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speciousness of the colouring in which they have been delivered. Against writers of this stamp are these Discourses chiefly levelled ; and perhaps there is no better method of confuting them, than by stating the truth in its genuine and scriptural light, and giving the general arguments that fair arrangement which may be necessary for those, who either cannot, or will noț, examine and search diligently the whole Book of God.

The grand point which the Author has principally attempted to illustrate, is that well known but too much neglected truth, that Jesus Christ is the Saviour of the World, and the Redeemer of Mankind. This fundamental doctrine is first proved by the ancient Scriptures, or the argument from Prophecy; an argument, which, in its full scope and completion, is irresistible, and must convince every candid and impartial mind : But in order to induce men to judge for themselves what is right, and to search the Scriptures, whether the grand doctrines of the Christian Faith are con

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tained therein, he has endeavoured to recommend the knowledge and study of them by some very powerful and persuasive motives. He has in the next place considered the superior desireable nature of the true knowledge of God and Christ, and the comparative excellencies of the Christian discoveries over the greatest efforts of unaflisted Reason, and even the earlier Revelations of God himself under the Mofaical economy. These, as so many preparatory steps, tended to introduce the person and character of Jesus the Son of God, whose offices and high commission he hath explained, and shewed him to be every way qualified for the very important errand on which he was sent ; a Light to lighten the Gentiles, that'all flesh should see, and partake of the Salvation of God.

Thus was God reconciling the world unto himself: This was his gratuitous overture of Love and Mercy. It next behoves us to reflect, what part or share belongs to us, to render this so great Salvation effectual. This idea hath given occaGion to an examination into the honour and reverence due to that blessed Son of God, who hath done such glorious things for us; and also hath led to an exposition of the nature and efficacy of our Christian Faith, and the necessity of the publick confession or avowal of that saving vital Faith which is the natural certain consequence of its proceeding from confirmed principles of rational conviction. But alas ! as all are not Christ's that are called by his holy name : The last point, as no improper conclusion of the foregoing observations, is an inquiry into the causes and reasons why this Faith thus important and thus recommended, is not more generally and univerfally effectual to influence the heart and affections, and how, after all, it happens, that so many should disregard their own plain interest, and that in a matter of such effential and eternal consequence.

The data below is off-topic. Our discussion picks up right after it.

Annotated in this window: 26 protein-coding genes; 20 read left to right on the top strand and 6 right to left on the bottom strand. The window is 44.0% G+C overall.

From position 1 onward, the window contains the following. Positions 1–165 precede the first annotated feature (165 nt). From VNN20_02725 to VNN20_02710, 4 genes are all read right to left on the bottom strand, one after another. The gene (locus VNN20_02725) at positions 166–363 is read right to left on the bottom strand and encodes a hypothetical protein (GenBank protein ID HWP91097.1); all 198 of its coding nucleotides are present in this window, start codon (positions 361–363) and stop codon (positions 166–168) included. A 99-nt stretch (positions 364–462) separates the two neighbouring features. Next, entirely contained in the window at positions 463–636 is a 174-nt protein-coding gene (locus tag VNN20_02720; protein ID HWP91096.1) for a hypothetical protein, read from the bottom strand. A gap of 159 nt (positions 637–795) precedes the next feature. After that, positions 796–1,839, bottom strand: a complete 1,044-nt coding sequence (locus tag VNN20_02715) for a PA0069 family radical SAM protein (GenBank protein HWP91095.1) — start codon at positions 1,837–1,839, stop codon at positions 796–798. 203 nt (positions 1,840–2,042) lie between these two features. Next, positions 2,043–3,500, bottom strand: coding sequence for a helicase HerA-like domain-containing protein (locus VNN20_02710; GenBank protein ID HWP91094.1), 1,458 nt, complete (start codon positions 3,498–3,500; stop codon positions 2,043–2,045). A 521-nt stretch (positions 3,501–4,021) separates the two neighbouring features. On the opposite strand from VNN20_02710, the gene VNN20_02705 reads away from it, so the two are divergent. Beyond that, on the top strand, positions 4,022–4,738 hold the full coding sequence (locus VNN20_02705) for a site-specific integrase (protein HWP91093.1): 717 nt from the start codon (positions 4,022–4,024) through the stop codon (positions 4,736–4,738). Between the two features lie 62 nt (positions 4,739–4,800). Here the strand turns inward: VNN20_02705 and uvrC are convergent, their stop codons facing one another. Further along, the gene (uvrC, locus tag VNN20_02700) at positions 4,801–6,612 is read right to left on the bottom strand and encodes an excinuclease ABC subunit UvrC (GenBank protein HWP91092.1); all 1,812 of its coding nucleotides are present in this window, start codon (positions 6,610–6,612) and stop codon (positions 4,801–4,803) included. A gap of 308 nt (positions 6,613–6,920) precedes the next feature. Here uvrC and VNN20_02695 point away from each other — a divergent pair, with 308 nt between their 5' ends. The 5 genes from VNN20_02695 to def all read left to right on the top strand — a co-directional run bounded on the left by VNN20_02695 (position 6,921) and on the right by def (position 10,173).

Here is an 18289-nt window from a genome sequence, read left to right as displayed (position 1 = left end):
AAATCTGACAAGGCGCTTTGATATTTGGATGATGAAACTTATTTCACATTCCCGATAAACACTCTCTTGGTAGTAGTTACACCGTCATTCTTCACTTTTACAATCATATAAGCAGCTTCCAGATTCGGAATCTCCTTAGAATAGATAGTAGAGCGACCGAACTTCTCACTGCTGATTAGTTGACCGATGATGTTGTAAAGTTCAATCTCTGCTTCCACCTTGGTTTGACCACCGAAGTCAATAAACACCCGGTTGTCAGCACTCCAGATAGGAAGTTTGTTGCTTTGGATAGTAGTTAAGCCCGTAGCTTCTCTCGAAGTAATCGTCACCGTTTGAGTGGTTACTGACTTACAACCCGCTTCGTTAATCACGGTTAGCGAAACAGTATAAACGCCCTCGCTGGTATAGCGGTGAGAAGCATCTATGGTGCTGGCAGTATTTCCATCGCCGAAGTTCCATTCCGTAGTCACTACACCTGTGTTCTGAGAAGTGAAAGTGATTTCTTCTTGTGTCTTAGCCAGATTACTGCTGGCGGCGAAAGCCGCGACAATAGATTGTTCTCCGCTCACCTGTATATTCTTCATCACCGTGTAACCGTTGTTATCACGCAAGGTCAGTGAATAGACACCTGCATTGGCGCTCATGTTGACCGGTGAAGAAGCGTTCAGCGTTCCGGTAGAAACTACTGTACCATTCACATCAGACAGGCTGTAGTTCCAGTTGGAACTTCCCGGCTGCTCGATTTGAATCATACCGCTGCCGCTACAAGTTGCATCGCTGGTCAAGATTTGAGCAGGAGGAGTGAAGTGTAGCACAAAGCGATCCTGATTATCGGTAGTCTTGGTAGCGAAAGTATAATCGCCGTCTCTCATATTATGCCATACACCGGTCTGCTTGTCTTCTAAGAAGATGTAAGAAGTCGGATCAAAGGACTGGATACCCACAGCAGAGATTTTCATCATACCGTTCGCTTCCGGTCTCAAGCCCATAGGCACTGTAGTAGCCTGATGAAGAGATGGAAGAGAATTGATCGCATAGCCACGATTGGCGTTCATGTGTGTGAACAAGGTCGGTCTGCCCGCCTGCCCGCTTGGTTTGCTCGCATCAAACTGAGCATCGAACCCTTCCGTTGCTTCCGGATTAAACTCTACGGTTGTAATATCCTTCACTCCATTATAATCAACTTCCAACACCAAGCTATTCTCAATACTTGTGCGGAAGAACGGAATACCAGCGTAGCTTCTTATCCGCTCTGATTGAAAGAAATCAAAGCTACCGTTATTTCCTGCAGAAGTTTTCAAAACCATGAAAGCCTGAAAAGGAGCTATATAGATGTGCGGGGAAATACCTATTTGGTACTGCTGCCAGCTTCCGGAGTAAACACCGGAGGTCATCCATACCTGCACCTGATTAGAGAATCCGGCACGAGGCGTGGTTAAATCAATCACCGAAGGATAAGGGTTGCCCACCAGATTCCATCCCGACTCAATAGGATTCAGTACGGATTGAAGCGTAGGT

The Author hopes he has treated these momentous subjects with a tolerable degree of precision and accuracy; and heartily wishes his labours may be received by others, with that sincerity and good meaning with which they were written by himself,

Extract from the last Will and Tef

tament of the late Rev. JOHN BAMPTON, Canon of Salisbury.

“ I give and bequeath my Lands " and Estates to the Chancellor, Masters, “ and Scholars of the University of Ox“ ford for ever, to have and to hold all “ and singular the said Lands or Estates

upon trust, and to the intents and purposes hereinafter mentioned ; that is to

say, I will and appoint, that the Vice“ Chancellor of the University of Oxford “ for the time being shall take and receive “ all the rents, issues, and profits thereof, “ and (after all taxes, reparations, and ne“ ceffary deductions made) that he pay

all “ the remainder to the endowment of eight “ Divinity Lecture Sermons, to be esta« blished for ever in the said University, “ and to be performed in the manner fol

lowing :

“ I direct and appoint, that, upon the “ first Tuesday in Easter Term, a Lec“ turer be yearly chosen by the Heads of

Colleges

Colleges only, and by no others, in the “ room adjoining to the Printing-House, « between the hours of ten in the morn

ing and two in the afternoon, to preach “ eight Divinity Lecture Sermons, the year “ following, at St. Mary's in Oxford, be“ tween the commencement of the last “ month in Lent Term, and the end of " the third week in Act Term.

upon the divine

“ Also I direct and appoint, that the eight Divinity Lecture Sermons shall be “ preached upon either of the following “ subjects to confirm and establish the “ Christian Faith, and to confute all he« retics and schismatics • authority of the Holy Scriptures-—upon " the authority of the writings of the pri“ mitive Fathers, as to the faith and prac“ tice of the primitive Church-upon the

Divinity of our Lord and Saviour Jesus “ Christ -- upon the Divinity of the Holy “ Ghost - upon the Articles of the Chrif“ tian Faith, as comprehended in the

Apostles' and Nicene Creeds.

“ Also I direct, that thirty copies of the “ eight Divinity Lecture Sermons shall be

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